Finally, I have finished this one of the most confusing and intriguing books I’ve ever come across: Foucault’s Pendulum! This is my second Umberto Eco (after Baudolino), and I don’t think I would ever come back to him again, ever. Not that his books are bad; on the contrary, they are genius. But there’s my problem, they are too genius to me that I must often open Wikipedia to consult almost everything from the stories. If you ask me, what this book is about, I might answer, it’s about conspiracy theory, Foucault’s Pendulum, semiotics, mystics, Kaballah, Knights Templar, telluric current, hermeticism, Rosicrucians, Paulicians, Synarchists, and many other (seem to be) incoherent topics. However, surprisingly, at the end of all those nonsense, you would find a quite deep philosophy that makes you think about the value of life, and your existence in the universe.
The story is narrated by Casaubon, an Italian freelance researcher, who was hiding in Parisian technical museum, from a secret society that had something to do with Foucault’s Pendulum, located in the museum. Casaubon then related the whole story in flashback. He was a student studying about Knights Templar’s history in Milan, while he met Belbo, the editor of a publishing house. Together with Belbo’s colleague, a cabalist called Diotallevi, they became involved in the story of the Knights Templar. A writer came to the publishing house, he believed that, although the Templar had been disbanded by French monarchy and the Church six centuries ago, its followers have planned a secret conspiracy to take over the world as their revenge. Although nobody knew the exact truth, our trio excitingly worked on the conspiracy theory, as a fun game at first, maybe to challenge their active minds. But soon they became obsessed with it, and so seriously they took The Plan (as they called it), that some people believed The Plan did really exist, and suddenly, our trio’s game was not fun anymore, but mortally dangerous!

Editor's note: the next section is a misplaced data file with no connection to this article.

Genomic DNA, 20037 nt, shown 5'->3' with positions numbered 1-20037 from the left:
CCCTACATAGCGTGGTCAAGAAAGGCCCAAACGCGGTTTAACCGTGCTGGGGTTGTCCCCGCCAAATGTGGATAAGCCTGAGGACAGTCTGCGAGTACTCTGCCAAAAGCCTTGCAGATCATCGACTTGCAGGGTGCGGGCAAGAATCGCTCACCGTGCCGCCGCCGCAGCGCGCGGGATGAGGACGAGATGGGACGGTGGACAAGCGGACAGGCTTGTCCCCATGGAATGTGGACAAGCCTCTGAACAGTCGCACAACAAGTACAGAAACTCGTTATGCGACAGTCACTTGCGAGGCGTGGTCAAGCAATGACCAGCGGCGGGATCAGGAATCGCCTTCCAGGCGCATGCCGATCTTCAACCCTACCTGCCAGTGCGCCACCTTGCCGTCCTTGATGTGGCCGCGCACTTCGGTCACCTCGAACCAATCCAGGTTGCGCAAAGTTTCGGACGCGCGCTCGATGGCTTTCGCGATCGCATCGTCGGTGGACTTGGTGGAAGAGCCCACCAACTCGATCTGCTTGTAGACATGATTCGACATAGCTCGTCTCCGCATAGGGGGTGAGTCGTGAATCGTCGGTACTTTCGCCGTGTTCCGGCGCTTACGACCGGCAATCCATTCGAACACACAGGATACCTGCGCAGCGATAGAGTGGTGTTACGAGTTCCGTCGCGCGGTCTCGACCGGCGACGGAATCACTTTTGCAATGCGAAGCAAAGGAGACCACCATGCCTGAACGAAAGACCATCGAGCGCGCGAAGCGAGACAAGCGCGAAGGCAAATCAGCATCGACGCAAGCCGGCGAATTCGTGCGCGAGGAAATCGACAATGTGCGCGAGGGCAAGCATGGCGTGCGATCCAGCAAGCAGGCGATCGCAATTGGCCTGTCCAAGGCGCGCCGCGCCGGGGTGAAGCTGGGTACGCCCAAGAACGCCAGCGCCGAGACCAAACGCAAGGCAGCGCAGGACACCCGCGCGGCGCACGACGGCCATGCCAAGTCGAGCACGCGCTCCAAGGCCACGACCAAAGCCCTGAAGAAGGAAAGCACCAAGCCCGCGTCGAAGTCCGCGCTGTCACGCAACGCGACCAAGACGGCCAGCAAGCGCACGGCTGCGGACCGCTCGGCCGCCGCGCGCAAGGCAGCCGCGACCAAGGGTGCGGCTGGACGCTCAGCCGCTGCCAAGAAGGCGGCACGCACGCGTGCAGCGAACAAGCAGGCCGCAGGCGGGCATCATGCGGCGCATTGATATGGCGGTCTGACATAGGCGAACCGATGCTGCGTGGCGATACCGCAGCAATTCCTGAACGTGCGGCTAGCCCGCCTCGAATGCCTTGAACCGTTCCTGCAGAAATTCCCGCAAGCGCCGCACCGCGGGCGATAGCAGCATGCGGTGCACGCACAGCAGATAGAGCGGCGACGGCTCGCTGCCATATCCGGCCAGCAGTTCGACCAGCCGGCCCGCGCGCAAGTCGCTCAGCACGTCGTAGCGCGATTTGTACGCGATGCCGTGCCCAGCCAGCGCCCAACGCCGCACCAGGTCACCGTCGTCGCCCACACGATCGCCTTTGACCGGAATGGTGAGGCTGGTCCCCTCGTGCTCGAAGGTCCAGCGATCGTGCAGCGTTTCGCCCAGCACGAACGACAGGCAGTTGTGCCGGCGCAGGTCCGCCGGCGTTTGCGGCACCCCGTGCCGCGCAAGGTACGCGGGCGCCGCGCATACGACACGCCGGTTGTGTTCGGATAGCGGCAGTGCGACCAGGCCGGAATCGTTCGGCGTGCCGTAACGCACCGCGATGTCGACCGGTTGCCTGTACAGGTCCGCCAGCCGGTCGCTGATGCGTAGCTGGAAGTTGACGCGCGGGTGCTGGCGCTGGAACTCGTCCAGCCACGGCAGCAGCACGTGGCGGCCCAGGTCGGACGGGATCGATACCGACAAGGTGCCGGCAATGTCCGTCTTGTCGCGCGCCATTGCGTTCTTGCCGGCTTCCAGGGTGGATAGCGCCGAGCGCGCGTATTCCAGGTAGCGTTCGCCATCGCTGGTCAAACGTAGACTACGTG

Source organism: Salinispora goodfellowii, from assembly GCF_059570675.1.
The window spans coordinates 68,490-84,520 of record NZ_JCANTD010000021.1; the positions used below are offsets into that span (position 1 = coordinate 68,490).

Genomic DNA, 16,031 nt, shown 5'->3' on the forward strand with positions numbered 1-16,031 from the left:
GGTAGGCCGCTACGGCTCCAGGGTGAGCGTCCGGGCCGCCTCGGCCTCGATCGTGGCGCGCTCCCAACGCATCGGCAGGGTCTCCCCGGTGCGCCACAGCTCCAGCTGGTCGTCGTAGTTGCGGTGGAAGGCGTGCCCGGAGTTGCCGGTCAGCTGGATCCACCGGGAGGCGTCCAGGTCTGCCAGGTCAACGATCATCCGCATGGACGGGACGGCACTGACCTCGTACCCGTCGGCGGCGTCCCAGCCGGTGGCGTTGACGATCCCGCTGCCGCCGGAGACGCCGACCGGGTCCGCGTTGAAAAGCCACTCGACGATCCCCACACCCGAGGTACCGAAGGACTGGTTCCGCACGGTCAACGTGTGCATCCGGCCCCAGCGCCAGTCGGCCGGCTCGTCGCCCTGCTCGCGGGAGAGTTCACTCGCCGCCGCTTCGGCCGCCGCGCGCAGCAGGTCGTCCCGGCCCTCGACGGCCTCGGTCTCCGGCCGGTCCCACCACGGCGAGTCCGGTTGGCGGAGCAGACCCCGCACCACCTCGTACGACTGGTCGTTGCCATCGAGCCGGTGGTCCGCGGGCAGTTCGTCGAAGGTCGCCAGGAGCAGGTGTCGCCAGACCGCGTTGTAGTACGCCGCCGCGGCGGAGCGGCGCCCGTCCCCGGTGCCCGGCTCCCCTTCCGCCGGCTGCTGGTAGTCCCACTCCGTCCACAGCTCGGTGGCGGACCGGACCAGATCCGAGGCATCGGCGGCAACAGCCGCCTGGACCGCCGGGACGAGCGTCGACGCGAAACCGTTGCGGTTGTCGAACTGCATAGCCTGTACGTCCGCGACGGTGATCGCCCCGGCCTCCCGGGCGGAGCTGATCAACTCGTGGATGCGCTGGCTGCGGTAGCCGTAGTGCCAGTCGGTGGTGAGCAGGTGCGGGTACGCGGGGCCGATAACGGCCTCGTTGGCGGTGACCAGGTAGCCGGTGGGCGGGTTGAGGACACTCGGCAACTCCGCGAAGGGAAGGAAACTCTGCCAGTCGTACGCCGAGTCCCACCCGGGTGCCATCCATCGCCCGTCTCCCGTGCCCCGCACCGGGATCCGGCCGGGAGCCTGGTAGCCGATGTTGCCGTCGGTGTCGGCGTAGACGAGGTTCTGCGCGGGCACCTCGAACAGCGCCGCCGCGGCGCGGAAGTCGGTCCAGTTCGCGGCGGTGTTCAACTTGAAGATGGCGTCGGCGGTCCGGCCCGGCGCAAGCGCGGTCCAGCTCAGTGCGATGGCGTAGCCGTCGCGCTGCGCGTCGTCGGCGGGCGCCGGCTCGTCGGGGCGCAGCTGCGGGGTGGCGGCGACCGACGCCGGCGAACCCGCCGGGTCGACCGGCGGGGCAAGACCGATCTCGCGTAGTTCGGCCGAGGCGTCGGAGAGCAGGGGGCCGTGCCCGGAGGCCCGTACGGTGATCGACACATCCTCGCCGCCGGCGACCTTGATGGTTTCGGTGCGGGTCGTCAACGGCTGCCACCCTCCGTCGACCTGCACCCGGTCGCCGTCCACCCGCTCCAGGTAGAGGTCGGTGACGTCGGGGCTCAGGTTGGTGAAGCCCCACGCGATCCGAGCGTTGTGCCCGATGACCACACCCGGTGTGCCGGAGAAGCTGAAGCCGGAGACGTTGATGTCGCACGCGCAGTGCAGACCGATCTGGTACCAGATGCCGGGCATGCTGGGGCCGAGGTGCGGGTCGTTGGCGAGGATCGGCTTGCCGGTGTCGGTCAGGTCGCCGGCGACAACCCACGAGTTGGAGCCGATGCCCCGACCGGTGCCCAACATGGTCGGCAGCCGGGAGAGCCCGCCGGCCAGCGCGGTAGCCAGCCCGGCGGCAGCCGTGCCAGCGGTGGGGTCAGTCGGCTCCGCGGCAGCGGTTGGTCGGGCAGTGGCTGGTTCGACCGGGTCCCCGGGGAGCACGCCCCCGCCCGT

During their game, they met many people who believed in supernatural things (occultist), whom they called the Diabolical. From them, and from their own knowledge and unlimited sources from libraries, they built their own theory. Oh, and don’t forget the valuable help from Abulafia (the nickname of Belbo’s computer), and the index card system built by Casaubon. Reading this, I only imagined, how their work would have been so much easier were they born on this century, with all the search engines on the internet….
I did not know whether all the theories (the connection of those hundreds of sects) in this book were historically true, or at least there were people who wrote them, not just Eco’s invention. If it was true, then Eco himself is a great researcher, and to craft all those conspiracy theories into a thriller is great. But if he invented some of those, then it is a geniusness.
But this book is not all about conspiracy theory and semiotics, it is also about human’s seek of existence. During their working together, Belbo told Casaubon his bitter past. From his childhood he was never a brave boy. He often missed his chances because he was always a doubter; a boy who could not make decision. Later he grew as a loser; he lost better chances not because he failed but because he thought about lost before even trying. So, with The Plan, Belbo was in quest of his existence, more than a quest of the secret of Templar. But not only Belbo who has been changed by The Plan; Casaubon too, finally saw that Wisdom is the most important thing, not knowledge. Many people pursue knowledge, and when they reach the highest level, only then that they realize it was vain. And when the realization comes, it is perhaps already too late; you have been chasing the unreal things while ignoring the most important ones.
While I was skeptical during the whole thriller, I was amazed by the ending. I have learned that Eco was a Roman Catholic, but when he was in college, he left Catholic Church and his believe in God [source: wiki]. His cynical towards Catholic Church is obvious in this book, but I don’t think he completely stopped believing in God. The way he talked about the Supreme Wisdom and the vanity of chasing knowledge is one signal that, on the contrary, he believes in God, but perhaps, dislikes the religion. Whatever the truth is, I think Umberto Eco is one of the biggest authors in our post-modernism literary world.
Three and a half stars for this extraordinary, although quite frustrating to read, piece of work!
I read translated edition, by Bentang Pustaka
This book is counted as:
7th book for 2014 TBR Pile Challenge
3rd book for Historical Fiction Challenge (for 2014)
73rd book for 1001 Books You Must Read Before You Die